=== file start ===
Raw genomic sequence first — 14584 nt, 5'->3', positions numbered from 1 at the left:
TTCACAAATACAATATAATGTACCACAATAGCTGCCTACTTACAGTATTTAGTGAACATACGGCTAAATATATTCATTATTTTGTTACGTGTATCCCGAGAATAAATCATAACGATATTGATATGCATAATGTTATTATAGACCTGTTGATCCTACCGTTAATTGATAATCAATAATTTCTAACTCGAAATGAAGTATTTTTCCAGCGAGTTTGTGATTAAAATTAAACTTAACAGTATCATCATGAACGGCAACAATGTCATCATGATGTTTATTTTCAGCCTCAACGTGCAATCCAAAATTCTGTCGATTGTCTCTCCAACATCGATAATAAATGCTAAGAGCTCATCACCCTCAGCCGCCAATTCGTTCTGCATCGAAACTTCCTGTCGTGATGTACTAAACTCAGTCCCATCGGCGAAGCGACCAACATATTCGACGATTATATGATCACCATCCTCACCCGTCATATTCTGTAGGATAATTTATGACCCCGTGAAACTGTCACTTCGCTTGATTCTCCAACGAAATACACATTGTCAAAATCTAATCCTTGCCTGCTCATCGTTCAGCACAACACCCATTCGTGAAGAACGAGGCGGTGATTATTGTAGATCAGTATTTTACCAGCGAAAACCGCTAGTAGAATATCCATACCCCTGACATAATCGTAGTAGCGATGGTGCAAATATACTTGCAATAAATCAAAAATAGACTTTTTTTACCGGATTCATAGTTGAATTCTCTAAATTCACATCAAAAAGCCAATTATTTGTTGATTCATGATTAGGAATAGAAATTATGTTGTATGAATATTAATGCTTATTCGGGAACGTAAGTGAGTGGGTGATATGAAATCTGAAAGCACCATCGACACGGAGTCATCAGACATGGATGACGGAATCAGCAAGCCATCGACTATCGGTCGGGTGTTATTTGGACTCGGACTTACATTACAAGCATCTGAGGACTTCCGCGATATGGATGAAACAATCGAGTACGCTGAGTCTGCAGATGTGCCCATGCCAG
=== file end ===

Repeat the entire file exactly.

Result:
Raw genomic sequence first — 14584 nt, 5'->3', positions numbered from 1 at the left:
TTCACAAATACAATATAATGTACCACAATAGCTGCCTACTTACAGTATTTAGTGAACATACGGCTAAATATATTCATTATTTTGTTACGTGTATCCCGAGAATAAATCATAACGATATTGATATGCATAATGTTATTATAGACCTGTTGATCCTACCGTTAATTGATAATCAATAATTTCTAACTCGAAATGAAGTATTTTTCCAGCGAGTTTGTGATTAAAATTAAACTTAACAGTATCATCATGAACGGCAACAATGTCATCATGATGTTTATTTTCAGCCTCAACGTGCAATCCAAAATTCTGTCGATTGTCTCTCCAACATCGATAATAAATGCTAAGAGCTCATCACCCTCAGCCGCCAATTCGTTCTGCATCGAAACTTCCTGTCGTGATGTACTAAACTCAGTCCCATCGGCGAAGCGACCAACATATTCGACGATTATATGATCACCATCCTCACCCGTCATATTCTGTAGGATAATTTATGACCCCGTGAAACTGTCACTTCGCTTGATTCTCCAACGAAATACACATTGTCAAAATCTAATCCTTGCCTGCTCATCGTTCAGCACAACACCCATTCGTGAAGAACGAGGCGGTGATTATTGTAGATCAGTATTTTACCAGCGAAAACCGCTAGTAGAATATCCATACCCCTGACATAATCGTAGTAGCGATGGTGCAAATATACTTGCAATAAATCAAAAATAGACTTTTTTTACCGGATTCATAGTTGAATTCTCTAAATTCACATCAAAAAGCCAATTATTTGTTGATTCATGATTAGGAATAGAAATTATGTTGTATGAATATTAATGCTTATTCGGGAACGTAAGTGAGTGGGTGATATGAAATCTGAAAGCACCATCGACACGGAGTCATCAGACATGGATGACGGAATCAGCAAGCCATCGACTATCGGTCGGGTGTTATTTGGACTCGGACTTACATTACAAGCATCTGAGGACTTCCGCGATATGGATGAAACAATCGAGTACGCTGAGTCTGCAGATGTGCCCATGCCAG